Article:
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Answers tagged plaquenil: Page 1 of 1
Hayley from Calgary asks: I have recently gotten sick and need to know if I should continue my methotrexate injections or hold them while I am sick ?
As a general rule, it’s ok to continue traditional DMARDs (examples: methotrexate, plaquenil, sulfasalazine, leflunomide) when sick, particularly anything mild without a fever or needing antibiotics. For those on biologics, we generally recommend that they are held, particularly if you have a fever or require antibiotics, until you are feeling better. However, during the COVID19 pandemic, we are often a little more cautious and it would be reasonable to hold any DMARD – traditional or biologic – until you are feeling better. In most cases for methotrexate, this would mean missing one dose, which wouldn’t impact arthritis control for most individuals.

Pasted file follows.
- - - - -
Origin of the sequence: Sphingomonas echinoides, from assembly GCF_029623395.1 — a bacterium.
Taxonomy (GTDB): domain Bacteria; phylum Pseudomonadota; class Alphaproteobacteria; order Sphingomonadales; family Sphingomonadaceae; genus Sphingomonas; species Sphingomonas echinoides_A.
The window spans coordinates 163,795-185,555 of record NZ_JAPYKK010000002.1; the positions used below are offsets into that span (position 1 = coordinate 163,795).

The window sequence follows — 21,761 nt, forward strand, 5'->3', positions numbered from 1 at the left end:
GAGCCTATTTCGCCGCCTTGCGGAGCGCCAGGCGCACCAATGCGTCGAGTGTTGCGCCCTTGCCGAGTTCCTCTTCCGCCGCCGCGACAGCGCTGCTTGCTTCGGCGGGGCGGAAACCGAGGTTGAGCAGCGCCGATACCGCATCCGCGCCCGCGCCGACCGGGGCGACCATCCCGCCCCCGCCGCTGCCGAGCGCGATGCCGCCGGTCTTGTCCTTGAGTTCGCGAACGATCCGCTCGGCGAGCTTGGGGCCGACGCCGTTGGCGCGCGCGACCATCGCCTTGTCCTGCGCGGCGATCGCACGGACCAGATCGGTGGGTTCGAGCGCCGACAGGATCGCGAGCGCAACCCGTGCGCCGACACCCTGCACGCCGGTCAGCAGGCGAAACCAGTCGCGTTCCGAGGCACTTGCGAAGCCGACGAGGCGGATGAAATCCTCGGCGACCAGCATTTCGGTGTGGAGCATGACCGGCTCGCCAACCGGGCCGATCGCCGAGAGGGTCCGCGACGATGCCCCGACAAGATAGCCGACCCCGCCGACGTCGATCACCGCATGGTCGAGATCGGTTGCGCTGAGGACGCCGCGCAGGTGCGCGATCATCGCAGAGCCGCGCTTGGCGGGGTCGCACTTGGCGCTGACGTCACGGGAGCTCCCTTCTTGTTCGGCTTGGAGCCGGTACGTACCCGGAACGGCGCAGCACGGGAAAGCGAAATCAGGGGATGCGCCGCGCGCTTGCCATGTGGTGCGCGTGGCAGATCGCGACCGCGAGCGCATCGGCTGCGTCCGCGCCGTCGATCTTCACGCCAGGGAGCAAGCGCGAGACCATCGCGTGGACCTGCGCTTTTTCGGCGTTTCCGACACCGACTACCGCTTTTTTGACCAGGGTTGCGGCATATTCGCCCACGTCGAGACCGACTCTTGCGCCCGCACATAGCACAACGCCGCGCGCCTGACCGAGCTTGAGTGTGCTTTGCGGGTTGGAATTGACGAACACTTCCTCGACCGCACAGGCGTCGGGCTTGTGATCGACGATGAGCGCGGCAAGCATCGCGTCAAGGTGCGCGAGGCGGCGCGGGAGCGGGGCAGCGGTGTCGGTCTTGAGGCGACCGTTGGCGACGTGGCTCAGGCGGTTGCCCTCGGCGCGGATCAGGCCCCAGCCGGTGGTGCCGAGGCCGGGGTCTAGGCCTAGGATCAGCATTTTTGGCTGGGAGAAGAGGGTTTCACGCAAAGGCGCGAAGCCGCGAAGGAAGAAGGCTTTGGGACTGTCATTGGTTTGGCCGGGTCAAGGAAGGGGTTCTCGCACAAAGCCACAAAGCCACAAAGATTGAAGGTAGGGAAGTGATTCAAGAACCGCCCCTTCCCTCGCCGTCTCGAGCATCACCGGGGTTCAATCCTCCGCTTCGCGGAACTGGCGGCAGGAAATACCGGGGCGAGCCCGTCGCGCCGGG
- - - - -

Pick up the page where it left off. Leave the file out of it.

Norma from Alberta asks: I have stable lupus. Can I get the COVID-19 vaccine?
Please visit our COVID-19 vaccine information page, which we will keep updating as more information becomes available. At this time (January/2021), there is no information to suggest the currently available COVID-19 vaccines are unsafe for those with lupus or taking any medications for lupus. That applies to all rheumatic conditions, in fact. If you are still not sure after reading the available information, please contact your rheumatologist.
Anne from Calgary asks: I have recently been diagnosed with rheumatoid arthritis. I also have a lung disease. I was started on hydroxychloroquine, but shouldn’t I be on methotrexate?
With some types of lung disease, rheumatologists may be cautious using certain typical rheumatoid arthritis medications, particularly methotrexate. One of the rare side effects of methotrexate is to cause lung damage, something in particular to be avoided in an a patient with bad lungs in the first place. Fortunately, there are many other good options available to treat rheumatoid arthritis which are relatively safer from a lung point of view. Hydroxychloroquine is one of these options. In mild cases of rheumatoid arthritis, this may be an excellent option. For moderate to severe cases, further discussion with a rheumatologist should lead to an optimal treatment plan.